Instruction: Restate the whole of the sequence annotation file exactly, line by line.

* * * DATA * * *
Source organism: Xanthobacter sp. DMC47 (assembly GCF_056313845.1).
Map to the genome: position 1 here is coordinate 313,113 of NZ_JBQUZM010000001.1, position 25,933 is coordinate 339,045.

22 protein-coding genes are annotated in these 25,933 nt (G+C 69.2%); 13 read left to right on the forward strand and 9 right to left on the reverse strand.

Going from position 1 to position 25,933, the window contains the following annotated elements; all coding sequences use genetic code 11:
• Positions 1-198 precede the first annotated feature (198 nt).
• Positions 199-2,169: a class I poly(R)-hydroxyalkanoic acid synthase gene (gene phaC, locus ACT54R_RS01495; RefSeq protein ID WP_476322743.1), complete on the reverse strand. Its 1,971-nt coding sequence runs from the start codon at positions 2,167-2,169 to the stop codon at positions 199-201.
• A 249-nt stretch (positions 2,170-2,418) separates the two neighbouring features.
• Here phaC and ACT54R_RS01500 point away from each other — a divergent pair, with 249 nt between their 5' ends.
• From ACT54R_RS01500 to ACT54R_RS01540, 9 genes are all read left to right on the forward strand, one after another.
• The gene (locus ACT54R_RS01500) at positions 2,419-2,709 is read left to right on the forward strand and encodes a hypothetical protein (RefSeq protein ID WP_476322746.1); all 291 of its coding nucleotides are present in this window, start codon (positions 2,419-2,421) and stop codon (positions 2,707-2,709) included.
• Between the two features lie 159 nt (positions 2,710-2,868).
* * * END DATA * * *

Source organism: Xanthobacter sp. DMC47 (assembly GCF_056313845.1).
Map to the genome: position 1 here is coordinate 313,113 of NZ_JBQUZM010000001.1, position 25,933 is coordinate 339,045.

22 protein-coding genes are annotated in these 25,933 nt (G+C 69.2%); 13 read left to right on the forward strand and 9 right to left on the reverse strand.

Going from position 1 to position 25,933, the window contains the following annotated elements; all coding sequences use genetic code 11:
• Positions 1-198 precede the first annotated feature (198 nt).
• Positions 199-2,169: a class I poly(R)-hydroxyalkanoic acid synthase gene (gene phaC, locus ACT54R_RS01495; RefSeq protein ID WP_476322743.1), complete on the reverse strand. Its 1,971-nt coding sequence runs from the start codon at positions 2,167-2,169 to the stop codon at positions 199-201.
• A 249-nt stretch (positions 2,170-2,418) separates the two neighbouring features.
• Here phaC and ACT54R_RS01500 point away from each other — a divergent pair, with 249 nt between their 5' ends.
• From ACT54R_RS01500 to ACT54R_RS01540, 9 genes are all read left to right on the forward strand, one after another.
• The gene (locus ACT54R_RS01500) at positions 2,419-2,709 is read left to right on the forward strand and encodes a hypothetical protein (RefSeq protein ID WP_476322746.1); all 291 of its coding nucleotides are present in this window, start codon (positions 2,419-2,421) and stop codon (positions 2,707-2,709) included.
• Between the two features lie 159 nt (positions 2,710-2,868).